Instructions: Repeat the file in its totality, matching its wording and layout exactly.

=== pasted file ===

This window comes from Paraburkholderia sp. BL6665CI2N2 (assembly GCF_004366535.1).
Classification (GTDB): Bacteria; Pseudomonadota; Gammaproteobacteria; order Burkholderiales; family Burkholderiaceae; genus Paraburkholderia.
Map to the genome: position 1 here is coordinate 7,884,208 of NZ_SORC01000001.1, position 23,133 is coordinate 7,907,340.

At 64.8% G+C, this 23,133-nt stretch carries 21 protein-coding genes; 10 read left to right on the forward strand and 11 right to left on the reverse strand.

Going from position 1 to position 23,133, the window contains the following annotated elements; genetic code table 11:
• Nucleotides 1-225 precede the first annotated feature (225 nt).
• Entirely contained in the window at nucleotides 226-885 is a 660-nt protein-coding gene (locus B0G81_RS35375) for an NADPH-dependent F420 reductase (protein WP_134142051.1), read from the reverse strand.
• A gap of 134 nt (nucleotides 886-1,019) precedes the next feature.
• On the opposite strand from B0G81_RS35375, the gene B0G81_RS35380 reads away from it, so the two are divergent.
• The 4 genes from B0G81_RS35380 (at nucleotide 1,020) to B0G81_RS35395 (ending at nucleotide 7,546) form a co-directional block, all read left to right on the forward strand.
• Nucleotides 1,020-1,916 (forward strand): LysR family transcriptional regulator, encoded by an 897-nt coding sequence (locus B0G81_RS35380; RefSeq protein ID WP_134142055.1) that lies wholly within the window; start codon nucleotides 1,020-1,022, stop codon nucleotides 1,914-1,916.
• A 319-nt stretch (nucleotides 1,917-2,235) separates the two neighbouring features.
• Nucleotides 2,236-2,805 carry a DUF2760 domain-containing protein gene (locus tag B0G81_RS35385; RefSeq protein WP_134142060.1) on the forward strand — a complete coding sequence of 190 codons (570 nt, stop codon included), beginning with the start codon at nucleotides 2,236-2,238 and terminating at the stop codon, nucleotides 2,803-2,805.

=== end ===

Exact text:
This window comes from Paraburkholderia sp. BL6665CI2N2 (assembly GCF_004366535.1).
Classification (GTDB): Bacteria; Pseudomonadota; Gammaproteobacteria; order Burkholderiales; family Burkholderiaceae; genus Paraburkholderia.
Map to the genome: position 1 here is coordinate 7,884,208 of NZ_SORC01000001.1, position 23,133 is coordinate 7,907,340.

At 64.8% G+C, this 23,133-nt stretch carries 21 protein-coding genes; 10 read left to right on the forward strand and 11 right to left on the reverse strand.

Going from position 1 to position 23,133, the window contains the following annotated elements; genetic code table 11:
• Nucleotides 1-225 precede the first annotated feature (225 nt).
• Entirely contained in the window at nucleotides 226-885 is a 660-nt protein-coding gene (locus B0G81_RS35375) for an NADPH-dependent F420 reductase (protein WP_134142051.1), read from the reverse strand.
• A gap of 134 nt (nucleotides 886-1,019) precedes the next feature.
• On the opposite strand from B0G81_RS35375, the gene B0G81_RS35380 reads away from it, so the two are divergent.
• The 4 genes from B0G81_RS35380 (at nucleotide 1,020) to B0G81_RS35395 (ending at nucleotide 7,546) form a co-directional block, all read left to right on the forward strand.
• Nucleotides 1,020-1,916 (forward strand): LysR family transcriptional regulator, encoded by an 897-nt coding sequence (locus B0G81_RS35380; RefSeq protein ID WP_134142055.1) that lies wholly within the window; start codon nucleotides 1,020-1,022, stop codon nucleotides 1,914-1,916.
• A 319-nt stretch (nucleotides 1,917-2,235) separates the two neighbouring features.
• Nucleotides 2,236-2,805 carry a DUF2760 domain-containing protein gene (locus tag B0G81_RS35385; RefSeq protein WP_134142060.1) on the forward strand — a complete coding sequence of 190 codons (570 nt, stop codon included), beginning with the start codon at nucleotides 2,236-2,238 and terminating at the stop codon, nucleotides 2,803-2,805.